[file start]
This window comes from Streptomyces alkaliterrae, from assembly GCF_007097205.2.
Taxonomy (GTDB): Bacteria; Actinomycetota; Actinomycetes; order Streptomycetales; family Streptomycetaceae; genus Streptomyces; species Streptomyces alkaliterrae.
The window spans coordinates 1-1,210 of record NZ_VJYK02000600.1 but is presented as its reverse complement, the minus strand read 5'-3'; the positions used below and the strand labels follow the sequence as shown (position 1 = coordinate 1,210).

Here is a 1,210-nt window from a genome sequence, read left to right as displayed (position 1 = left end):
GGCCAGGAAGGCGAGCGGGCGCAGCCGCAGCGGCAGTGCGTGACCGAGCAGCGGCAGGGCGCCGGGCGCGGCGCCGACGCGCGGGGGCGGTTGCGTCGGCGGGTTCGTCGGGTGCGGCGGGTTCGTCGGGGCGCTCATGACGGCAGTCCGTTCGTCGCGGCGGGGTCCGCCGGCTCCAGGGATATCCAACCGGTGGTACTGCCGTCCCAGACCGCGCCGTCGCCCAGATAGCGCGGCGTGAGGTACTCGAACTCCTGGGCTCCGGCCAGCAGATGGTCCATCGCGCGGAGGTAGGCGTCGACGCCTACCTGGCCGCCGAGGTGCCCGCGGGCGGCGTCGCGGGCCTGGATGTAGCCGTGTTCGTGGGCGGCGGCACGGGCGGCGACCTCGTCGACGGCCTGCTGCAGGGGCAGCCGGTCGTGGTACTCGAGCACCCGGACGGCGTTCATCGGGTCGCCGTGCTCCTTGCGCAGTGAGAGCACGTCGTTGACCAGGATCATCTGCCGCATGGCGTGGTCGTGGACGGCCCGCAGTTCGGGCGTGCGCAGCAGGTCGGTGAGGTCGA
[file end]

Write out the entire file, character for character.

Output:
This window comes from Streptomyces alkaliterrae, from assembly GCF_007097205.2.
Taxonomy (GTDB): Bacteria; Actinomycetota; Actinomycetes; order Streptomycetales; family Streptomycetaceae; genus Streptomyces; species Streptomyces alkaliterrae.
The window spans coordinates 1-1,210 of record NZ_VJYK02000600.1 but is presented as its reverse complement, the minus strand read 5'-3'; the positions used below and the strand labels follow the sequence as shown (position 1 = coordinate 1,210).

Here is a 1,210-nt window from a genome sequence, read left to right as displayed (position 1 = left end):
GGCCAGGAAGGCGAGCGGGCGCAGCCGCAGCGGCAGTGCGTGACCGAGCAGCGGCAGGGCGCCGGGCGCGGCGCCGACGCGCGGGGGCGGTTGCGTCGGCGGGTTCGTCGGGTGCGGCGGGTTCGTCGGGGCGCTCATGACGGCAGTCCGTTCGTCGCGGCGGGGTCCGCCGGCTCCAGGGATATCCAACCGGTGGTACTGCCGTCCCAGACCGCGCCGTCGCCCAGATAGCGCGGCGTGAGGTACTCGAACTCCTGGGCTCCGGCCAGCAGATGGTCCATCGCGCGGAGGTAGGCGTCGACGCCTACCTGGCCGCCGAGGTGCCCGCGGGCGGCGTCGCGGGCCTGGATGTAGCCGTGTTCGTGGGCGGCGGCACGGGCGGCGACCTCGTCGACGGCCTGCTGCAGGGGCAGCCGGTCGTGGTACTCGAGCACCCGGACGGCGTTCATCGGGTCGCCGTGCTCCTTGCGCAGTGAGAGCACGTCGTTGACCAGGATCATCTGCCGCATGGCGTGGTCGTGGACGGCCCGCAGTTCGGGCGTGCGCAGCAGGTCGGTGAGGTCGA